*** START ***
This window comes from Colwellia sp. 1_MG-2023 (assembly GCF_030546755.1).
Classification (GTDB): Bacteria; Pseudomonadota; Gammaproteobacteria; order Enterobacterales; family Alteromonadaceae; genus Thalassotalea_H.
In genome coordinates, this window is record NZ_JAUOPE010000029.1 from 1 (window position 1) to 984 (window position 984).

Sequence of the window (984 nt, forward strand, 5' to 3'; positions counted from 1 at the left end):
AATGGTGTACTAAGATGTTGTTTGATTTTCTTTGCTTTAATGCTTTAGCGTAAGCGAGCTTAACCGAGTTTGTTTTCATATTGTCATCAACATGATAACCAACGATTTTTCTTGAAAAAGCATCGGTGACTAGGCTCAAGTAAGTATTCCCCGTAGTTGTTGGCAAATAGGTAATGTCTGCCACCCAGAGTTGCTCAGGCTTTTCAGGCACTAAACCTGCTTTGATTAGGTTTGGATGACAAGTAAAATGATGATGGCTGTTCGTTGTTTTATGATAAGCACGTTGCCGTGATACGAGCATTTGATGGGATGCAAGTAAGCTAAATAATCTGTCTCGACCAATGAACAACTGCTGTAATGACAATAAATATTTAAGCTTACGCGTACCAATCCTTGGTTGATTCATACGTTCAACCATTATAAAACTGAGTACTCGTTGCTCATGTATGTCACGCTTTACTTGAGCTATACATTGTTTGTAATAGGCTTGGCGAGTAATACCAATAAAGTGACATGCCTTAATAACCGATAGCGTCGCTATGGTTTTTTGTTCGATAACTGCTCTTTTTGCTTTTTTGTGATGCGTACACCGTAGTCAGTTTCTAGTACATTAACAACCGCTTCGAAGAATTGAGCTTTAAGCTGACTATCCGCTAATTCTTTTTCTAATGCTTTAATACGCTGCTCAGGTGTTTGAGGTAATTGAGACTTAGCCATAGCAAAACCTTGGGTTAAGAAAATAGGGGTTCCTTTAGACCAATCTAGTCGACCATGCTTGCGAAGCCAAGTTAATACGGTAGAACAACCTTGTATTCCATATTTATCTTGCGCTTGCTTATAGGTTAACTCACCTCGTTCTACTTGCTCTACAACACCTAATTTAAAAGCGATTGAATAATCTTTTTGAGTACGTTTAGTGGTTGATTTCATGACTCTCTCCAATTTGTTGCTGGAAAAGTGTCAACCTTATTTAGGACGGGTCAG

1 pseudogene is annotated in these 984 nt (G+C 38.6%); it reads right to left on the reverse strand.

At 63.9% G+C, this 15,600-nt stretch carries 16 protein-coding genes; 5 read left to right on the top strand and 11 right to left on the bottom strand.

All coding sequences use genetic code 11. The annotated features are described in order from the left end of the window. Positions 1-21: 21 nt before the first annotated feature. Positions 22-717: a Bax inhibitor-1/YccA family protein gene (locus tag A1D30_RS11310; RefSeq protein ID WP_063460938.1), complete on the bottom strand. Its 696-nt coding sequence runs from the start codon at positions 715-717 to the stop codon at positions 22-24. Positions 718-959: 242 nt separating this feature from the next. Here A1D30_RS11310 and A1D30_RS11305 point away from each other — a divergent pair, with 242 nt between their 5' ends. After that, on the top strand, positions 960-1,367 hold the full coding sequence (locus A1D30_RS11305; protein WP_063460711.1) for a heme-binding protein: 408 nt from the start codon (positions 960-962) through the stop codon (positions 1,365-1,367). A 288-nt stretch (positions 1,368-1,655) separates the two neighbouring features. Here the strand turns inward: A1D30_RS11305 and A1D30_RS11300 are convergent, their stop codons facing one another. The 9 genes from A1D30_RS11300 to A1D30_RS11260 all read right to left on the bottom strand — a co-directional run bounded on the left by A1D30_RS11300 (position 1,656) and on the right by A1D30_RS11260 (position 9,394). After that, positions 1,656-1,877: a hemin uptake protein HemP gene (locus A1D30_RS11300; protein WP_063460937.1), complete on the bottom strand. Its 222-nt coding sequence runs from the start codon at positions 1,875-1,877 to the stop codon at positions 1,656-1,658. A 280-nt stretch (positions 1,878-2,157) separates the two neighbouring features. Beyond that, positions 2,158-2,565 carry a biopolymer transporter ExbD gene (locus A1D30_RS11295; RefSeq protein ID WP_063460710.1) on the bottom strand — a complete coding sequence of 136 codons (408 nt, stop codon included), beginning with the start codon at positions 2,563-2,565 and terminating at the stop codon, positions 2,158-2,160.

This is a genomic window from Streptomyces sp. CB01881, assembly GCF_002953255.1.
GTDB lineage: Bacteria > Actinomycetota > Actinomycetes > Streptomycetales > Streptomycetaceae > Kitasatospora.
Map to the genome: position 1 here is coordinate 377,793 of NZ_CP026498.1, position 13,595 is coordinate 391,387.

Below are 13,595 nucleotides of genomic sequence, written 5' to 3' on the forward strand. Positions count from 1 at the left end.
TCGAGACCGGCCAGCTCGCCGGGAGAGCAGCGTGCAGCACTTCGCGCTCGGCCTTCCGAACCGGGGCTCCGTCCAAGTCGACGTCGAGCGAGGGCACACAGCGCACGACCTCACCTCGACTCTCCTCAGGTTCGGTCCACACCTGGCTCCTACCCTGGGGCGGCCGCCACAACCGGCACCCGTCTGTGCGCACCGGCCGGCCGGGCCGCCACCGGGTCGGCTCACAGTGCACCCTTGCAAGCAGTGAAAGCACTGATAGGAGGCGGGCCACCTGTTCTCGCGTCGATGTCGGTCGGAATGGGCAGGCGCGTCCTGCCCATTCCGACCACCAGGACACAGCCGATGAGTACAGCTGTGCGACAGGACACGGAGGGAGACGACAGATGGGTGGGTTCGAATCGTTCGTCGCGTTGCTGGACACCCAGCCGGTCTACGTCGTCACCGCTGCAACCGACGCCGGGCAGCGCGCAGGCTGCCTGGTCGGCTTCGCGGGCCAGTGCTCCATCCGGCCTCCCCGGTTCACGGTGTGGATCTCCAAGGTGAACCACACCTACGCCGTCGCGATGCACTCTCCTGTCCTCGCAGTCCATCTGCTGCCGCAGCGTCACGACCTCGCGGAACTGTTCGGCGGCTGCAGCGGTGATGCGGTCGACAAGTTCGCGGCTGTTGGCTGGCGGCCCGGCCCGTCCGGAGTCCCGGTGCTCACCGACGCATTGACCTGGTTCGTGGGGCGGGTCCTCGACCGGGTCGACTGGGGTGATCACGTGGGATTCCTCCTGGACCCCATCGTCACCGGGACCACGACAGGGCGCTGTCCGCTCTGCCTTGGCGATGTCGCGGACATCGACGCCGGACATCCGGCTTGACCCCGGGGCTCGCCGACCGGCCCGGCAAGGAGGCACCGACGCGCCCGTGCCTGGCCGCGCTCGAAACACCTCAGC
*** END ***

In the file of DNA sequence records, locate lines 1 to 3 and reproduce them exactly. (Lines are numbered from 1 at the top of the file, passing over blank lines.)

This window comes from Colwellia sp. 1_MG-2023 (assembly GCF_030546755.1).
Classification (GTDB): Bacteria; Pseudomonadota; Gammaproteobacteria; order Enterobacterales; family Alteromonadaceae; genus Thalassotalea_H.
In genome coordinates, this window is record NZ_JAUOPE010000029.1 from 1 (window position 1) to 984 (window position 984).